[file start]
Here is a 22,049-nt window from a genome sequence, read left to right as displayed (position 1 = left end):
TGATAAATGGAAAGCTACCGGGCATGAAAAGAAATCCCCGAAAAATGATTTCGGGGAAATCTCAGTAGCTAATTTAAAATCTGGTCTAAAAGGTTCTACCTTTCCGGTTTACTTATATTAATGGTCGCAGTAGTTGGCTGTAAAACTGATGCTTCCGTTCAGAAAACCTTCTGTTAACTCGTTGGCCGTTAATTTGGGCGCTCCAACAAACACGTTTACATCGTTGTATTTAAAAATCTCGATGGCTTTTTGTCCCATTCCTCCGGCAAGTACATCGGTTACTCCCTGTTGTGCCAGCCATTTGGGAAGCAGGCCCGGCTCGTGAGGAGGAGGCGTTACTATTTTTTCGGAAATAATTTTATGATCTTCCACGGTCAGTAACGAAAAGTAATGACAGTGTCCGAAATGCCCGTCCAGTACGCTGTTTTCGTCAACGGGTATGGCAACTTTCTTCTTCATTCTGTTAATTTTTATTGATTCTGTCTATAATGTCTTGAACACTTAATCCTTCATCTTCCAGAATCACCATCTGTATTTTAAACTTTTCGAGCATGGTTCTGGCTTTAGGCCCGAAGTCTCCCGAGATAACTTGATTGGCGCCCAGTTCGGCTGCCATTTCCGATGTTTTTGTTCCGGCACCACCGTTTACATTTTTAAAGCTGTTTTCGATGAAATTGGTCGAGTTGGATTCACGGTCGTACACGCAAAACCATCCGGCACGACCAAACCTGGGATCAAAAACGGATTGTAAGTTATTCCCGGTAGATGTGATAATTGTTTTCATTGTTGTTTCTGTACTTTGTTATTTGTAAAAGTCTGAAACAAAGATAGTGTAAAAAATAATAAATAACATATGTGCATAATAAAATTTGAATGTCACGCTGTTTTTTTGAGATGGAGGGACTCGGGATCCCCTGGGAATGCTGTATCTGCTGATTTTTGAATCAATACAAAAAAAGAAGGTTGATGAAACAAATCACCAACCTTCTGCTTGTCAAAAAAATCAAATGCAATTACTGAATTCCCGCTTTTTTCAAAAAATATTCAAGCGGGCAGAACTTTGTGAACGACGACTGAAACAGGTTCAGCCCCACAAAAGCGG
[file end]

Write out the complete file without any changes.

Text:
Here is a 22,049-nt window from a genome sequence, read left to right as displayed (position 1 = left end):
TGATAAATGGAAAGCTACCGGGCATGAAAAGAAATCCCCGAAAAATGATTTCGGGGAAATCTCAGTAGCTAATTTAAAATCTGGTCTAAAAGGTTCTACCTTTCCGGTTTACTTATATTAATGGTCGCAGTAGTTGGCTGTAAAACTGATGCTTCCGTTCAGAAAACCTTCTGTTAACTCGTTGGCCGTTAATTTGGGCGCTCCAACAAACACGTTTACATCGTTGTATTTAAAAATCTCGATGGCTTTTTGTCCCATTCCTCCGGCAAGTACATCGGTTACTCCCTGTTGTGCCAGCCATTTGGGAAGCAGGCCCGGCTCGTGAGGAGGAGGCGTTACTATTTTTTCGGAAATAATTTTATGATCTTCCACGGTCAGTAACGAAAAGTAATGACAGTGTCCGAAATGCCCGTCCAGTACGCTGTTTTCGTCAACGGGTATGGCAACTTTCTTCTTCATTCTGTTAATTTTTATTGATTCTGTCTATAATGTCTTGAACACTTAATCCTTCATCTTCCAGAATCACCATCTGTATTTTAAACTTTTCGAGCATGGTTCTGGCTTTAGGCCCGAAGTCTCCCGAGATAACTTGATTGGCGCCCAGTTCGGCTGCCATTTCCGATGTTTTTGTTCCGGCACCACCGTTTACATTTTTAAAGCTGTTTTCGATGAAATTGGTCGAGTTGGATTCACGGTCGTACACGCAAAACCATCCGGCACGACCAAACCTGGGATCAAAAACGGATTGTAAGTTATTCCCGGTAGATGTGATAATTGTTTTCATTGTTGTTTCTGTACTTTGTTATTTGTAAAAGTCTGAAACAAAGATAGTGTAAAAAATAATAAATAACATATGTGCATAATAAAATTTGAATGTCACGCTGTTTTTTTGAGATGGAGGGACTCGGGATCCCCTGGGAATGCTGTATCTGCTGATTTTTGAATCAATACAAAAAAAGAAGGTTGATGAAACAAATCACCAACCTTCTGCTTGTCAAAAAAATCAAATGCAATTACTGAATTCCCGCTTTTTTCAAAAAATATTCAAGCGGGCAGAACTTTGTGAACGACGACTGAAACAGGTTCAGCCCCACAAAAGCGG